11. High-Fiber Diets
It is claimed that this single dietary factor plays a role in such diseases as appendicitis, diverticular disease, polyps of the large bowel, cancer of the bowel, irritable colon, hiatial hernia, gallbladder disease, diabetes, atherosclerosis, coronary artery disease, obesity, hemorrhoids, varicose veins, thrombophlebitis, and dental disease.
Dr. Benjamin H. Ershoff, a research professor of biochemistry at Loma Linda University and the University of Southern California, points to many studies conducted during the past twenty years that he says indicate the beneficial effects of plant fiber-containing materials when administered to animals fed on low-fiber diets. But the beneficial effects are seen when this fiber is part of the natural food and not separated from it.
In 1943, two American medical investigators observed that immature mice who were being given a compound related to vitamin C—glucoascorbic acid—developed a severe condition characterized by growth failure, diarrhea, hemorrhages beneath the skin, hair loss, and death. But the condition developed only in mice who were being fed on a highly-refined ration. It did not develop at all in mice fed similar doses of glucoascorbic acid in conjunction with a natural food stock ration or in mice fed the refined diet supplemented with dried grass.
In 1954, Ershoff showed that alfalfa meal, when incorporated in the diet was similarly effective. He continued to see if any known nutrient in the alfalfa meal might account for the phenomenon. It was not a nutrient that was responsible. When juice was extracted from the alfalfa, it had no effect. But the whole alfalfa with pulp included provided beneficial results.
It turned out that various grasses—rye, orchard, wheat, fescue, and oat—were also effective. When cellulose was tried, it had a moderate effect, considerably less than that obtained with the fiber—containing alfalfa and varied grasses.
"Nearly all disease," says Denis Burkett, "has more than one causative factor. Not in any of these diseases would suggest that fiber deficiency is a sole causative factor, merely that it may be one important factor. What I would emphasize is that a fiber-depleted diet is a common factor, common to a number of characteristic Western diseases. It is a major factor, I believe, in some, a less important factor in others, but it is common to each of them and offers the only reasonable explanation put forward, I think, why these diseases are associated."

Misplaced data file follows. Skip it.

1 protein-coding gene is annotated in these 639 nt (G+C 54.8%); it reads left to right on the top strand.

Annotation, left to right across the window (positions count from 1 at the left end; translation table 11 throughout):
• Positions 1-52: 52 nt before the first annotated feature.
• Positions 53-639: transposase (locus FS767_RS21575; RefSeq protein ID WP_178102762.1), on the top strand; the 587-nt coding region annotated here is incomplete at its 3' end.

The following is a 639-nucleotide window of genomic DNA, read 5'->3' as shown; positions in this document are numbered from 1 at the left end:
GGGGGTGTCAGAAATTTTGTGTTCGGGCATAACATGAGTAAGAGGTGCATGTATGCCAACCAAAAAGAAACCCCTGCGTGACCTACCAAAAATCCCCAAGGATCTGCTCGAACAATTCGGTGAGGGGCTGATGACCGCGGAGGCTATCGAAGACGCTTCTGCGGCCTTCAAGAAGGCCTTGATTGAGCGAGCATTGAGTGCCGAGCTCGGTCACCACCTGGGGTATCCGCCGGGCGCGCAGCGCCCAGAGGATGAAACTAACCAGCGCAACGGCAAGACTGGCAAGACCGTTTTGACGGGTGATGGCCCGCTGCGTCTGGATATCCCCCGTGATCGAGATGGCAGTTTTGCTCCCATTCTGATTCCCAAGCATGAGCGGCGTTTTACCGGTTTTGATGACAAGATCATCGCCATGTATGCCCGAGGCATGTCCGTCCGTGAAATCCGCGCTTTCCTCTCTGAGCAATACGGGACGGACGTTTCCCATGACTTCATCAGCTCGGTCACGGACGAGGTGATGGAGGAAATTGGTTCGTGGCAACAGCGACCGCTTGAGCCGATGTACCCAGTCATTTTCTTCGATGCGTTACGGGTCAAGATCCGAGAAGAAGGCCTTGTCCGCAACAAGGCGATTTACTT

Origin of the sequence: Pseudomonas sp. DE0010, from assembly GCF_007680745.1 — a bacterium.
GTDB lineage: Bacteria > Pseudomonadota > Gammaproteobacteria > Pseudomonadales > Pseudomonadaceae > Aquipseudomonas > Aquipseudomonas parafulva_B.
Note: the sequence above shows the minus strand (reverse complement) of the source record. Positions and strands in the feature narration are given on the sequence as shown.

These diverse diseases are related because the underlying cause is the same in each. That is, an unhealthy and unnatural diet plus other poor living habits. A natural diet of fruits, vegetables, nuts, and seeds will provide us with all of the proper nutrients needed to ensure a state of health. The natural fiber will be there in proper amounts and we do not need to think about providing this one ingredient separately. The fiber is the undigestable part of the plant and we receive no nourishment from it anyway. It is certainly not so important as is claimed. It is not any "cure" since it is an inert substance that passes through the digestive tract unchanged. It is discarded by the body in this way because it is nonusable.
The mice fed on an unnatural and refined diet became sick not because of lack of fiber alone but because of the presence of toxins in an unnatural diet. This diet was foreign to their body and was not sufficient to promote health. When some of their natural foods were given, such as alfalfa, health was restored because their organism was once again provided with the nutriment they needed, and healing and normalization took place. This was certainly not due to the fiber present in the diet but due to the many factors in their natural diet that are essential for their particular requirements.
Many human disease conditions are associated with low-fiber diets consisting largely of refined breads, cereals, sweets, etc. However, this again is not due to the lack of fiber alone. Other aspects to take into consideration are the presence of toxic elements and lack of vitamins, minerals, and proteins in 'these refined products. Merely adding fiber in the form of bran will not decrease the toxicity of these foods.
Our natural foods are complete with all nutrients including fiber and these are the foods that will provide the conditions for health.
Home > Lesson 65 - There Are No Cures
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